After the official places the ball at the disposal of a free shot kicker, his attempt shall be within 20 seconds in such a way that the ball enters the goalmouth, or touches the goal or bounce board before any other player touches it. The kicker must make his shot from entirely within the foul shot area directly in front of his goal.

A player who stands on the edge of the goaltending box may not enter the box, nor back off 3-yards from the edge of the box during a free shot attempt. All other players must stand outside the penalty area, as determined by the official. These restrictions apply until the free shot kicker kicks the ball.

The free shot kicker cannot enter the penalty area until after the ball enters the goalmouth, strikes the goal, or strikes the bounce board.

No player can touch or deflect the ball before it enters the goalmouth, or touches the goal or bounce board on a free shot attempt.

The free shot kicker cannot deliberately fake a free shot attempt.

An opponent in the game shall not distract the free shot kicker in any way, once the official places the ball at the disposal of the kicker.

If a defensive player commits a free shot violation, the official awards another shot to the kicker.

If an offensive player commits a free shot violation, the shot is lost and does not count if scored.

When a player causes the ball to go out-of-bounds, his team loses possession of the ball. The opposing team receives an inbounds pass from a spot on the sideline or end line nearest where the ball went out-of-bounds.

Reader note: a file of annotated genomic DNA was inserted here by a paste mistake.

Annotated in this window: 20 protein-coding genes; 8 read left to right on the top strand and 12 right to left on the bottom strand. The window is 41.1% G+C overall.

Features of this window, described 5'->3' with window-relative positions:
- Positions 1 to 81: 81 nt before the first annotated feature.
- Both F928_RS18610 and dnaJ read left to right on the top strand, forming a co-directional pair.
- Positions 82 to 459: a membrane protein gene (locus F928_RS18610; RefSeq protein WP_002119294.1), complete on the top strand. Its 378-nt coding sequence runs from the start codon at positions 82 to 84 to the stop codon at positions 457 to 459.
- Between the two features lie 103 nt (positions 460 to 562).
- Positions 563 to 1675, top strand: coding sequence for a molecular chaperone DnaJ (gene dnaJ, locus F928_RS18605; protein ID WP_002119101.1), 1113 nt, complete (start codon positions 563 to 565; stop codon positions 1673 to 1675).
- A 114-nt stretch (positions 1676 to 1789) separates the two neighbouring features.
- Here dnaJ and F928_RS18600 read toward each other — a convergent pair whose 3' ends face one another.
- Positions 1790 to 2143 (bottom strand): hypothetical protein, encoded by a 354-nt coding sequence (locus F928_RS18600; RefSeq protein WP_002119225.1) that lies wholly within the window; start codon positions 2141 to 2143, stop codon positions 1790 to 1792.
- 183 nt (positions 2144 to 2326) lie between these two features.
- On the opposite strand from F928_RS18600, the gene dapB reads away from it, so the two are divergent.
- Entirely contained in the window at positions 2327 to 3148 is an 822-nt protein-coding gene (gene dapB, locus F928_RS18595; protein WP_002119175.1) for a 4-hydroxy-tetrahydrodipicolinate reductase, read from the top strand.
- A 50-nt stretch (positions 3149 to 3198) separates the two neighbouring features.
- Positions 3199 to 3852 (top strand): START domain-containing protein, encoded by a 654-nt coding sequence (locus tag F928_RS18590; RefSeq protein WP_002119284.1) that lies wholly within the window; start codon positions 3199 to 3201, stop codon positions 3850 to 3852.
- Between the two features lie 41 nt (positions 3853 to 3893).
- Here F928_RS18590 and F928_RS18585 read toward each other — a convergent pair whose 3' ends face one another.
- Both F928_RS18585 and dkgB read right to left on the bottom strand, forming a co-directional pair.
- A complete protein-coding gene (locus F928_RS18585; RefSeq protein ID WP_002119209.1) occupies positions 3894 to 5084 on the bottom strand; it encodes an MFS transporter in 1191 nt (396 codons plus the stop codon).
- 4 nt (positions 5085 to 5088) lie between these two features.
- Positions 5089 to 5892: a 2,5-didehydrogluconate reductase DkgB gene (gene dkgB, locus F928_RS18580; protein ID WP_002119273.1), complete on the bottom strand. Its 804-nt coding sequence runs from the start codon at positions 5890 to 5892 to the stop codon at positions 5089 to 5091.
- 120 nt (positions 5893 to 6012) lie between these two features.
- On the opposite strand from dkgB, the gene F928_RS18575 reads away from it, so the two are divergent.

A player cannot touch the ball with his hands—from the tip of the fingers to the elbow, inclusive. A player cannot deliberately try to touch the ball with any part of his arms or shoulders.

If the official determines that the player deliberately touched a ball illegally, he must assess a technical foul against the offending team and grant one free-shot to the offended team.

If the official determines that the player accidentally touched a ball illegally, but that such contact did not materially affect the game, he must assign possession of the ball to the offended team and grant an inbounds pass from the nearest three-point line.

If the official determines that, the player touched a ball illegally and in a way that materially affected the game, he must assess a technical foul against the offending team and grant two free-shots to the offended team. This must occur whether the illegal ball contact occurred by accident or on purpose. In this case, contact materially affects the game if it prevents the ball from entering the goalmouth, interrupts a pass that would have led to a clear shot-on-goal, or if it occurs within the penalty area.

If one player causes an opponent to make illegal contact with the ball, through no fault of the opponent, play continues without interruption, unless one of the players commits a personal foul, flagrant foul, or acts in an unsportsmanlike way during the play.

The inbounds pass player cannot dribble the ball onto the field, nor pass it to himself, nor fail to inbound the ball within 10 seconds. He cannot touch the ball on the field until another player has touched it. He cannot move the ball from the inbounds spot once he sets it on the ground for a kick. He cannot step inbounds while passing the ball in. He must throw or kick the ball inbounds and not throw or kick it out-of-bounds.

Once an official recognizes the designated player to inbound the ball, the offensive team cannot change the inbounds pass player without making a substitution from the bench, calling a timeout, or during a suspension of play. Violation of this rule causes loss of possession. The offended team receives a inbounds pass from the spot of the original inbounds pass.

A player participating in a drop ball must observe all drop ball rules.

The 40-second clock starts once the official indicates to the timer clear possession of the ball established by either team.